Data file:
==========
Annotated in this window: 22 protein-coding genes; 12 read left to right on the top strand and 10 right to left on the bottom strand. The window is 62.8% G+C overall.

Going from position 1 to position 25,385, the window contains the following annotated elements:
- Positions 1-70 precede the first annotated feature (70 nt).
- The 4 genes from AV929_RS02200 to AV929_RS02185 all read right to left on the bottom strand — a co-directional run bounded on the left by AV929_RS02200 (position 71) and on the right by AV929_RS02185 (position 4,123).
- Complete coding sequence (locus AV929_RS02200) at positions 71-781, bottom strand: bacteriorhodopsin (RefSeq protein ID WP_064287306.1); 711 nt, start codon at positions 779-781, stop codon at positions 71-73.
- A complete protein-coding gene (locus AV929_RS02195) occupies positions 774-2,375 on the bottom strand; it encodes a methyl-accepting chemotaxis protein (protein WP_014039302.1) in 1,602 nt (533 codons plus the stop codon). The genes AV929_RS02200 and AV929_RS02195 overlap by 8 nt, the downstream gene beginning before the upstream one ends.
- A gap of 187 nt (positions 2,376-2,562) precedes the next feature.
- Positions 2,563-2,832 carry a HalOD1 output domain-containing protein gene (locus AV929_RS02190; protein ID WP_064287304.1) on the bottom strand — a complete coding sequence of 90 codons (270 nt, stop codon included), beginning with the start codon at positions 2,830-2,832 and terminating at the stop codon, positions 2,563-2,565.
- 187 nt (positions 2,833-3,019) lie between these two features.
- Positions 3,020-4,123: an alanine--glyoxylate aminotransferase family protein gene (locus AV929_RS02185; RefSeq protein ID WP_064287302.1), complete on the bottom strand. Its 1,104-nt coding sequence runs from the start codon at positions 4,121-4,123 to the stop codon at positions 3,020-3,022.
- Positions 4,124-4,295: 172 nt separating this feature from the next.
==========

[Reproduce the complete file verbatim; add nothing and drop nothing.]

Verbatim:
Annotated in this window: 22 protein-coding genes; 12 read left to right on the top strand and 10 right to left on the bottom strand. The window is 62.8% G+C overall.

Going from position 1 to position 25,385, the window contains the following annotated elements:
- Positions 1-70 precede the first annotated feature (70 nt).
- The 4 genes from AV929_RS02200 to AV929_RS02185 all read right to left on the bottom strand — a co-directional run bounded on the left by AV929_RS02200 (position 71) and on the right by AV929_RS02185 (position 4,123).
- Complete coding sequence (locus AV929_RS02200) at positions 71-781, bottom strand: bacteriorhodopsin (RefSeq protein ID WP_064287306.1); 711 nt, start codon at positions 779-781, stop codon at positions 71-73.
- A complete protein-coding gene (locus AV929_RS02195) occupies positions 774-2,375 on the bottom strand; it encodes a methyl-accepting chemotaxis protein (protein WP_014039302.1) in 1,602 nt (533 codons plus the stop codon). The genes AV929_RS02200 and AV929_RS02195 overlap by 8 nt, the downstream gene beginning before the upstream one ends.
- A gap of 187 nt (positions 2,376-2,562) precedes the next feature.
- Positions 2,563-2,832 carry a HalOD1 output domain-containing protein gene (locus AV929_RS02190; protein ID WP_064287304.1) on the bottom strand — a complete coding sequence of 90 codons (270 nt, stop codon included), beginning with the start codon at positions 2,830-2,832 and terminating at the stop codon, positions 2,563-2,565.
- 187 nt (positions 2,833-3,019) lie between these two features.
- Positions 3,020-4,123: an alanine--glyoxylate aminotransferase family protein gene (locus AV929_RS02185; RefSeq protein ID WP_064287302.1), complete on the bottom strand. Its 1,104-nt coding sequence runs from the start codon at positions 4,121-4,123 to the stop codon at positions 3,020-3,022.
- Positions 4,124-4,295: 172 nt separating this feature from the next.